Rising in the mist of this gray winter,
I long for the clear cool of autumn,
the pleasant blues of October’s vast skies
stretching from dawn to dusk,
to hear the rattling husks of harvests,
to sift the ripened grains through my fingers
and linger in the slow shift of fading light.
But first must come the spring
with its stinging beauty,
an eruption of green singing through
the rain and mud,
blood and sweat poured into earth,
the planting of the season
and all the reasons for hope
shackled in the seed.
Hope that can abide the long dry needs of growing,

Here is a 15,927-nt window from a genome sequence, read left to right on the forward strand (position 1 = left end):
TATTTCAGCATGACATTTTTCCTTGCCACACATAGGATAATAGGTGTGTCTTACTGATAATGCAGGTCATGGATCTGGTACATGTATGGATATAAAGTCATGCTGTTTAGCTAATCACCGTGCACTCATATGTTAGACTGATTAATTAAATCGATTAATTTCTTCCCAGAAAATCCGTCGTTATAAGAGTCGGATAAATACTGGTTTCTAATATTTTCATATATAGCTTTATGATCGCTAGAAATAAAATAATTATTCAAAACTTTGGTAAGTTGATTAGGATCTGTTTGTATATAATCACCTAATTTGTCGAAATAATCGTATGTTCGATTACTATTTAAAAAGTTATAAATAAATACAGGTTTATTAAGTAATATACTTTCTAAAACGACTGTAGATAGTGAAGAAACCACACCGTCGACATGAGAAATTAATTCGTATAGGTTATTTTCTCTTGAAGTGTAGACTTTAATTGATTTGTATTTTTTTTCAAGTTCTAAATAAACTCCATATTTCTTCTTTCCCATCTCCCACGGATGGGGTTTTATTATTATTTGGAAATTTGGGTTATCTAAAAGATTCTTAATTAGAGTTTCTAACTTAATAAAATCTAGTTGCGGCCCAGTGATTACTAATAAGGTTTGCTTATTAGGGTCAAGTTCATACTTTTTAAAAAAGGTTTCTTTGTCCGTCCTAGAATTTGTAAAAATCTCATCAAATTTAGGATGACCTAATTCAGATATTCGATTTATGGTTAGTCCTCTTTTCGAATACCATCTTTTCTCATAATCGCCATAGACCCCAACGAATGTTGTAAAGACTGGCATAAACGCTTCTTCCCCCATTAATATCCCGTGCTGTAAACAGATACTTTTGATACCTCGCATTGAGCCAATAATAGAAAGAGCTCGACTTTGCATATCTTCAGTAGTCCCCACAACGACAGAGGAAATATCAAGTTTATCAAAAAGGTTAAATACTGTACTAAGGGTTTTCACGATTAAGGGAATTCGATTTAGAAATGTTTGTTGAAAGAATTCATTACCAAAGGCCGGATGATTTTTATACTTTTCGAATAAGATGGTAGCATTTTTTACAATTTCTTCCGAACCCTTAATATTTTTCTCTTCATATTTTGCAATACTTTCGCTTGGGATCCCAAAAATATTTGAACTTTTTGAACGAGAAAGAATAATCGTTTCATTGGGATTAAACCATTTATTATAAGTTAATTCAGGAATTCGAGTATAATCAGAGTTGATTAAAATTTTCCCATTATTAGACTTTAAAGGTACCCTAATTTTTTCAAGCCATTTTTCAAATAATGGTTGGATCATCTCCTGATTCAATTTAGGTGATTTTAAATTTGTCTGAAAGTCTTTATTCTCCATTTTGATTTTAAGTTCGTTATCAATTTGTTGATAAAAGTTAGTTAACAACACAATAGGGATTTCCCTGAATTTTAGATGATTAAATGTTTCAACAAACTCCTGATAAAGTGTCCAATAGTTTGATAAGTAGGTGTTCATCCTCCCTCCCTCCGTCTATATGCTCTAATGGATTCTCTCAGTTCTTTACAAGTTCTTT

the tempests of knowing storm and drought,
the tempting doubts when the west wind
sends its greatest testings
and houses are sometimes ripped from
their ancient foundings
and fields turned into a twisting
of what was meant to be.
And yet, most survives to autumn,
stands to the harvest,
blessing the plough and planting
and yielding to the rough rests of winter.
The earth will have its seasons
and I will find more than I need
of reasons for rising
in the mists of early dawn,
fashioned from the clay,
touched by the hand of God
and breathing the promise of eternity.